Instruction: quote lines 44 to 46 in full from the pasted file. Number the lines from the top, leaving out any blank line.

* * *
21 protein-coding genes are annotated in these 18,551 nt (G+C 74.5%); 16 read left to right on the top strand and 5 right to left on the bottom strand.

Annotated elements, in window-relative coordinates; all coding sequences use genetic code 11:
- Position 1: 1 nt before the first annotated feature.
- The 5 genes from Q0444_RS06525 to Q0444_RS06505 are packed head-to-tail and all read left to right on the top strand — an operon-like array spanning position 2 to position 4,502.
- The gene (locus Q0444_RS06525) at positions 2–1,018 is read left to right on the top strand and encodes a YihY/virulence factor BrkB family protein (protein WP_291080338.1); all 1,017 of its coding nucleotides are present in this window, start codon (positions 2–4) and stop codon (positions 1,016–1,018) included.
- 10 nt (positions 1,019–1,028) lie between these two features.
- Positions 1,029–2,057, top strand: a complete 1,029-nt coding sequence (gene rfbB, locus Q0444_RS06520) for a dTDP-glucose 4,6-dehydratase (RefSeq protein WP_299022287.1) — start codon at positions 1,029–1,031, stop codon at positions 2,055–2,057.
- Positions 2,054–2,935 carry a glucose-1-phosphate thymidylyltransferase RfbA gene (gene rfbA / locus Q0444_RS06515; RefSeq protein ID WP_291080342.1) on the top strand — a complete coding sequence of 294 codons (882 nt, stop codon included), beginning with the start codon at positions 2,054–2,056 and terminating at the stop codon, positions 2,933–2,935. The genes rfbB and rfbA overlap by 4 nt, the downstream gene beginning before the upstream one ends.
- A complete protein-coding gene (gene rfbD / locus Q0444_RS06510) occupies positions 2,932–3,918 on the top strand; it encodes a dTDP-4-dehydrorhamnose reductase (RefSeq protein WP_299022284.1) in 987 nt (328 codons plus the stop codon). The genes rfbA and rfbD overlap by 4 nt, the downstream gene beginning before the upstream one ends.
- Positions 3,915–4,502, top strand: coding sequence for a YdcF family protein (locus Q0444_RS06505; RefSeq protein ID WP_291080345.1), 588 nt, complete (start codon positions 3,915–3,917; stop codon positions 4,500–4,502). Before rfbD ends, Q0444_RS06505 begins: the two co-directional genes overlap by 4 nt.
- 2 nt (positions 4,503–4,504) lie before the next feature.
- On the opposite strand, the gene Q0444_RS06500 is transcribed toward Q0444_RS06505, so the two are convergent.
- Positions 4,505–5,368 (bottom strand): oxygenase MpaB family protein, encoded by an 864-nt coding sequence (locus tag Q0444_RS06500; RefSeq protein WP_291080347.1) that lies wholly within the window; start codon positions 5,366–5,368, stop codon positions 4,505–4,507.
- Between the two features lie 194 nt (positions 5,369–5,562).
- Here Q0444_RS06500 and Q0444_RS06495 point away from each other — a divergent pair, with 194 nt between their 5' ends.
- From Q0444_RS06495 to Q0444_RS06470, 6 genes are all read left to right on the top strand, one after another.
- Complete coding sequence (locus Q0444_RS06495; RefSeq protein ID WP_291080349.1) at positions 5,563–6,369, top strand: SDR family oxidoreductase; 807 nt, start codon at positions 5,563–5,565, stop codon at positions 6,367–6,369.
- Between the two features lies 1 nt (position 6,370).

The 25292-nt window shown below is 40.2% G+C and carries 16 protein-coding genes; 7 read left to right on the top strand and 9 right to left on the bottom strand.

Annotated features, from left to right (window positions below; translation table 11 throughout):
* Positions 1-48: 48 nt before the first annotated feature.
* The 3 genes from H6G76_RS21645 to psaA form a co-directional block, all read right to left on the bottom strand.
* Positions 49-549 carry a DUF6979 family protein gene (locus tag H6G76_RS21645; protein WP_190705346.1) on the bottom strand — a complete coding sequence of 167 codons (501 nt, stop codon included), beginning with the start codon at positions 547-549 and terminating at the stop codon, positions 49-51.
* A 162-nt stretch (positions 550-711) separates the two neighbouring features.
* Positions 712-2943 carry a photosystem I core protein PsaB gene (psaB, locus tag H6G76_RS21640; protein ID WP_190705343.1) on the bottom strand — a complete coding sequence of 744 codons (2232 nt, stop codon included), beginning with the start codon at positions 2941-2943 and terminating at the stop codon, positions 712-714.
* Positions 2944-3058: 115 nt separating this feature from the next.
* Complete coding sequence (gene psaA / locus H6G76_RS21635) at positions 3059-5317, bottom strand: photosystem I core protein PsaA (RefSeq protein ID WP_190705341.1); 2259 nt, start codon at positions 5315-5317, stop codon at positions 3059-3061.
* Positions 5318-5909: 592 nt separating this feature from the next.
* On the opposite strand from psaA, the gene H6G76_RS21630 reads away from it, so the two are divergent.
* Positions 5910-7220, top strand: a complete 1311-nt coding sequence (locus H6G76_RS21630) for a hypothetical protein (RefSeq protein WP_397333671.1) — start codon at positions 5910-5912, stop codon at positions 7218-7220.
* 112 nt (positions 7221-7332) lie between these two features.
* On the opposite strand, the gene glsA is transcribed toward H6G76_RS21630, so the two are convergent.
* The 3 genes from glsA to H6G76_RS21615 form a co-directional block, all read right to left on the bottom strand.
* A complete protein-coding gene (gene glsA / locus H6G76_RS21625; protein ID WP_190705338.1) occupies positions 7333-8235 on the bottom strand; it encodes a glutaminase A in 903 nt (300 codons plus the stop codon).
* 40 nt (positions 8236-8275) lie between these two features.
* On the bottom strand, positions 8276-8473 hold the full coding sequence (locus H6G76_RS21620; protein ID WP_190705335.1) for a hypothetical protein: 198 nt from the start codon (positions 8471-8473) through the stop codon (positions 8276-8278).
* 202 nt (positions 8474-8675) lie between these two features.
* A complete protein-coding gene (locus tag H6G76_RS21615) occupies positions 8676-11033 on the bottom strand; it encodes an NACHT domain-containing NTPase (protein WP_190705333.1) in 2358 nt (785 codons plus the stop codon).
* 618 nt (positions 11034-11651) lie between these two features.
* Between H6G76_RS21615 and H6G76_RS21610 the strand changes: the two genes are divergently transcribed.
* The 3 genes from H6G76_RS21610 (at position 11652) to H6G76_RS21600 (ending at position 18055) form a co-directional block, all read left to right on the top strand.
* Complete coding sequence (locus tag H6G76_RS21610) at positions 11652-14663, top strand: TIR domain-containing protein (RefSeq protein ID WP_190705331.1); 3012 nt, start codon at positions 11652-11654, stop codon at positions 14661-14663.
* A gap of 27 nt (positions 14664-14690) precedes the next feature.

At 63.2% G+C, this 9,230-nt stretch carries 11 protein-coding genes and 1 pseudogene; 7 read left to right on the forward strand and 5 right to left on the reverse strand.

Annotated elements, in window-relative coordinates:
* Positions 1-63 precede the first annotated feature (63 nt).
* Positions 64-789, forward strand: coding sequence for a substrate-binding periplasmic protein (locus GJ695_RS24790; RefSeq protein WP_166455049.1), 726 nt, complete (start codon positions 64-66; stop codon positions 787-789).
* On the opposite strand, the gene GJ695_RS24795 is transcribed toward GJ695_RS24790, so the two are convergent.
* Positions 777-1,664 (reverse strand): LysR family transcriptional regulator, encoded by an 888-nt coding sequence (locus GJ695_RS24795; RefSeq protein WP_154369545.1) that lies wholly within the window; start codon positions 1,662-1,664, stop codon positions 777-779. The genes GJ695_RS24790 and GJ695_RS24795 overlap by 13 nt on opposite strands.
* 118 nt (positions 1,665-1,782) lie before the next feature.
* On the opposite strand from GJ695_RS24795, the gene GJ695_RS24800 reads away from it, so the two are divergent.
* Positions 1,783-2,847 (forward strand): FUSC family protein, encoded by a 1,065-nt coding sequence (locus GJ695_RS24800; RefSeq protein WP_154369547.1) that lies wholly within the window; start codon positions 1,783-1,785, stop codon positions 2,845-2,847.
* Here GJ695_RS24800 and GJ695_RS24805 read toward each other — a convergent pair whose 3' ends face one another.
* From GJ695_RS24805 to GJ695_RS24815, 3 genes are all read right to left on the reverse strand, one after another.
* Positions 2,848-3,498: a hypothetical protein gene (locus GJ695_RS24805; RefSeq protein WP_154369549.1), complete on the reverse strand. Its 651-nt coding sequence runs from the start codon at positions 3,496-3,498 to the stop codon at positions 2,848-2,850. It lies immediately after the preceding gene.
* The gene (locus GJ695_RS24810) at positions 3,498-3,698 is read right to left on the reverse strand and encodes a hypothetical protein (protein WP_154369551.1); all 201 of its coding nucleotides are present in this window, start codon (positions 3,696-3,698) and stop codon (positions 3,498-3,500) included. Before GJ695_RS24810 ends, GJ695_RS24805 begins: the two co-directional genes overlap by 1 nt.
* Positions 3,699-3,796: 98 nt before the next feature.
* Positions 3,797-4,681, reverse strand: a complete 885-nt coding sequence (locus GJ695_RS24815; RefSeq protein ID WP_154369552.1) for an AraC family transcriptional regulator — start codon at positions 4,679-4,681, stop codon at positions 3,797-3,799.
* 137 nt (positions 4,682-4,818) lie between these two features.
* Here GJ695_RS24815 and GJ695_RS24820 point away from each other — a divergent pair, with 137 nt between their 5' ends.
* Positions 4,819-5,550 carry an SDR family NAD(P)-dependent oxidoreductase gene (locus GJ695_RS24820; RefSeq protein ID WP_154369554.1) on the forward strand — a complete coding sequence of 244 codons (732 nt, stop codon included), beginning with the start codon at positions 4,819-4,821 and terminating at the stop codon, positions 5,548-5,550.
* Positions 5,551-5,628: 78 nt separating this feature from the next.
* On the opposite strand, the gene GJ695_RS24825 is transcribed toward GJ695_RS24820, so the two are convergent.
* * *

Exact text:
At 63.2% G+C, this 9,230-nt stretch carries 11 protein-coding genes and 1 pseudogene; 7 read left to right on the forward strand and 5 right to left on the reverse strand.

Annotated elements, in window-relative coordinates:
* Positions 1-63 precede the first annotated feature (63 nt).